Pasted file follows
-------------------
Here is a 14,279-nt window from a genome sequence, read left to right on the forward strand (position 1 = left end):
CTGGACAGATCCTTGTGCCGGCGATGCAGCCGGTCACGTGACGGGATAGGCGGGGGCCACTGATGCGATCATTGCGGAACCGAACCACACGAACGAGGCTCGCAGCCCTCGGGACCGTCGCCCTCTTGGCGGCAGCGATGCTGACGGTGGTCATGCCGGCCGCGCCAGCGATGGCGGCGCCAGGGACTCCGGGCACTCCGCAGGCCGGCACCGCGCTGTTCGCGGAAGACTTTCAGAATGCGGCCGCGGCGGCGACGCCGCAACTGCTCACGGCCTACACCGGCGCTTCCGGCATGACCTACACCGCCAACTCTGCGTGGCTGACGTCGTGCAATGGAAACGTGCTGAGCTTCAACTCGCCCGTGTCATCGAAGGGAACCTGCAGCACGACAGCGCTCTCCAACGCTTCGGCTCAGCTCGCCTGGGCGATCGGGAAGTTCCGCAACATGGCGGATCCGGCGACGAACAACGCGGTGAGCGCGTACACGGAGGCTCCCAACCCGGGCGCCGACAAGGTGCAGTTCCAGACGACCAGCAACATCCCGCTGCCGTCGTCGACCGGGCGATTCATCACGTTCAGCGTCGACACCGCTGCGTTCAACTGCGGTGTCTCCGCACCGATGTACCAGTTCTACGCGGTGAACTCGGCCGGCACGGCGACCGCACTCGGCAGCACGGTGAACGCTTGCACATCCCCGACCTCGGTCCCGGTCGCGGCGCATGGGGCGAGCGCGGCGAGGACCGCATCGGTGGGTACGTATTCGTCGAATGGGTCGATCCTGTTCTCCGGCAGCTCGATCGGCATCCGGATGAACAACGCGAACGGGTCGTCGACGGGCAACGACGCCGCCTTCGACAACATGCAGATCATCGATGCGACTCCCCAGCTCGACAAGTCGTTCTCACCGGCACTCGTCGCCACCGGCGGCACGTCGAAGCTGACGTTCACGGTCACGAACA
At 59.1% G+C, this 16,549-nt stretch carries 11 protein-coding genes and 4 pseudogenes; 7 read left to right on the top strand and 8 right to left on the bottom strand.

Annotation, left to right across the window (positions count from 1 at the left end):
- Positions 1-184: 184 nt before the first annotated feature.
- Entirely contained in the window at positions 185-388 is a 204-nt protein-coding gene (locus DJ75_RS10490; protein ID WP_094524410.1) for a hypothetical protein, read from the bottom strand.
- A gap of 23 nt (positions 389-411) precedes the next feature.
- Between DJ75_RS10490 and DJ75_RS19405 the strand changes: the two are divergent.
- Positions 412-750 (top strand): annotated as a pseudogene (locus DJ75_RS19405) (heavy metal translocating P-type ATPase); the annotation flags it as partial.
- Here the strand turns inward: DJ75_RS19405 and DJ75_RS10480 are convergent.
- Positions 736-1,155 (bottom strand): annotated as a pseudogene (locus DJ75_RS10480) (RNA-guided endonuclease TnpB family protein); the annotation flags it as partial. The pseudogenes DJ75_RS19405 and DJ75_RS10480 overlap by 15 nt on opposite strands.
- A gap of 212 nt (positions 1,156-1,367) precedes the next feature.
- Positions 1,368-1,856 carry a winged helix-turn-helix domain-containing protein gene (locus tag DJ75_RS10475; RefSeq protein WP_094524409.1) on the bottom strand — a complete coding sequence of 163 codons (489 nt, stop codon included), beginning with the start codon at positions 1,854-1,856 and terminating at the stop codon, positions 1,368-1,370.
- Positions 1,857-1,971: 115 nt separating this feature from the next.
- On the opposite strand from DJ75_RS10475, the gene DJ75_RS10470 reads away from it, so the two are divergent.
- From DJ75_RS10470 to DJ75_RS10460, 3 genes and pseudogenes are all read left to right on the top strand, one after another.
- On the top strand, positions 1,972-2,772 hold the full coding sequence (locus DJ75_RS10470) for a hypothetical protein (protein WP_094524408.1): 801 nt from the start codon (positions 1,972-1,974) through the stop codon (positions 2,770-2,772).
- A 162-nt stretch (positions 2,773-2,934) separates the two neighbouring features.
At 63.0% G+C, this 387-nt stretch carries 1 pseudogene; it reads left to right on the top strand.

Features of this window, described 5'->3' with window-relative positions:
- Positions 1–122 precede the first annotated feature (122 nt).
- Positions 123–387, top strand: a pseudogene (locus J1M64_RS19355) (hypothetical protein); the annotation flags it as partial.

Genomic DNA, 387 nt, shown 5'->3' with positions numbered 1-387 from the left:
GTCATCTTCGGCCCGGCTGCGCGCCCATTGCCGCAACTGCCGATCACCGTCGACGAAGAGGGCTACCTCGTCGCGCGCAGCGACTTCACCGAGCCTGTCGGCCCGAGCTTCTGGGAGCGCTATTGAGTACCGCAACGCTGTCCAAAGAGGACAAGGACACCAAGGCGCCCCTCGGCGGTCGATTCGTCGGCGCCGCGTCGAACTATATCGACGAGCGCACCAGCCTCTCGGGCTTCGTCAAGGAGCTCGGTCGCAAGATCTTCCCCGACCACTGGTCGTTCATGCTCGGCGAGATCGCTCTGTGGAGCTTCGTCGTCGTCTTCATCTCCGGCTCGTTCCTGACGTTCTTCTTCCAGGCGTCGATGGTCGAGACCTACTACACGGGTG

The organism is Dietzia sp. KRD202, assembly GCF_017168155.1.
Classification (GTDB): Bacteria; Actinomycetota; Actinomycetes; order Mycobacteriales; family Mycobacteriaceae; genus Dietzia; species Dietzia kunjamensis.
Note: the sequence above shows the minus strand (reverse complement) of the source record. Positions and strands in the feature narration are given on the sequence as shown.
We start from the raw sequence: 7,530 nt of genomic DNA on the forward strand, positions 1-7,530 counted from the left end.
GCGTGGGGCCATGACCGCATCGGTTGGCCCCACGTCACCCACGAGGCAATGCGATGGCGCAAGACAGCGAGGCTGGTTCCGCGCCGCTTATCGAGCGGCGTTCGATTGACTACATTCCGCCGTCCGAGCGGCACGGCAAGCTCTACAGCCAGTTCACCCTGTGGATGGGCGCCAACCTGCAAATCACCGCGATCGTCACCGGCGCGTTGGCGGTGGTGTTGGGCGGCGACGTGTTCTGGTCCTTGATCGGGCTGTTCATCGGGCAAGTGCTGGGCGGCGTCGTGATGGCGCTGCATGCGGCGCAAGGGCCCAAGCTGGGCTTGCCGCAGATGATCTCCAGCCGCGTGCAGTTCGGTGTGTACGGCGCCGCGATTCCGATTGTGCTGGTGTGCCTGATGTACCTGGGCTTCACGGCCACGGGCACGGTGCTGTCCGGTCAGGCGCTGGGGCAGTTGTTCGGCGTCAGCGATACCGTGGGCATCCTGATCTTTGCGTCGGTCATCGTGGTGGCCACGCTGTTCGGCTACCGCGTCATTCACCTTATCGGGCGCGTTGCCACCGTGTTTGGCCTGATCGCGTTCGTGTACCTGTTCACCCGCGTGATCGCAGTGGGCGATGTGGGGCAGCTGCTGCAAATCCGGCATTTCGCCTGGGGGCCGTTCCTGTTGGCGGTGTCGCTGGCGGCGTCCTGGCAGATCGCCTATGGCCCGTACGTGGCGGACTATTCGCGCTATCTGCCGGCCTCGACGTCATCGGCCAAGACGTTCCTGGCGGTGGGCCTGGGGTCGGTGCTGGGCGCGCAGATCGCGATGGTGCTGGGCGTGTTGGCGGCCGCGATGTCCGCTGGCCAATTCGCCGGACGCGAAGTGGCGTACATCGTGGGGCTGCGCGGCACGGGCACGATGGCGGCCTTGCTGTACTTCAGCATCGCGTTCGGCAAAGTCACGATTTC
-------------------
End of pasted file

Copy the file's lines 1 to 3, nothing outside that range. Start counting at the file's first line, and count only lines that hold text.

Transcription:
Here is a 14,279-nt window from a genome sequence, read left to right on the forward strand (position 1 = left end):
CTGGACAGATCCTTGTGCCGGCGATGCAGCCGGTCACGTGACGGGATAGGCGGGGGCCACTGATGCGATCATTGCGGAACCGAACCACACGAACGAGGCTCGCAGCCCTCGGGACCGTCGCCCTCTTGGCGGCAGCGATGCTGACGGTGGTCATGCCGGCCGCGCCAGCGATGGCGGCGCCAGGGACTCCGGGCACTCCGCAGGCCGGCACCGCGCTGTTCGCGGAAGACTTTCAGAATGCGGCCGCGGCGGCGACGCCGCAACTGCTCACGGCCTACACCGGCGCTTCCGGCATGACCTACACCGCCAACTCTGCGTGGCTGACGTCGTGCAATGGAAACGTGCTGAGCTTCAACTCGCCCGTGTCATCGAAGGGAACCTGCAGCACGACAGCGCTCTCCAACGCTTCGGCTCAGCTCGCCTGGGCGATCGGGAAGTTCCGCAACATGGCGGATCCGGCGACGAACAACGCGGTGAGCGCGTACACGGAGGCTCCCAACCCGGGCGCCGACAAGGTGCAGTTCCAGACGACCAGCAACATCCCGCTGCCGTCGTCGACCGGGCGATTCATCACGTTCAGCGTCGACACCGCTGCGTTCAACTGCGGTGTCTCCGCACCGATGTACCAGTTCTACGCGGTGAACTCGGCCGGCACGGCGACCGCACTCGGCAGCACGGTGAACGCTTGCACATCCCCGACCTCGGTCCCGGTCGCGGCGCATGGGGCGAGCGCGGCGAGGACCGCATCGGTGGGTACGTATTCGTCGAATGGGTCGATCCTGTTCTCCGGCAGCTCGATCGGCATCCGGATGAACAACGCGAACGGGTCGTCGACGGGCAACGACGCCGCCTTCGACAACATGCAGATCATCGATGCGACTCCCCAGCTCGACAAGTCGTTCTCACCGGCACTCGTCGCCACCGGCGGCACGTCGAAGCTGACGTTCACGGTCACGAACA
At 59.1% G+C, this 16,549-nt stretch carries 11 protein-coding genes and 4 pseudogenes; 7 read left to right on the top strand and 8 right to left on the bottom strand.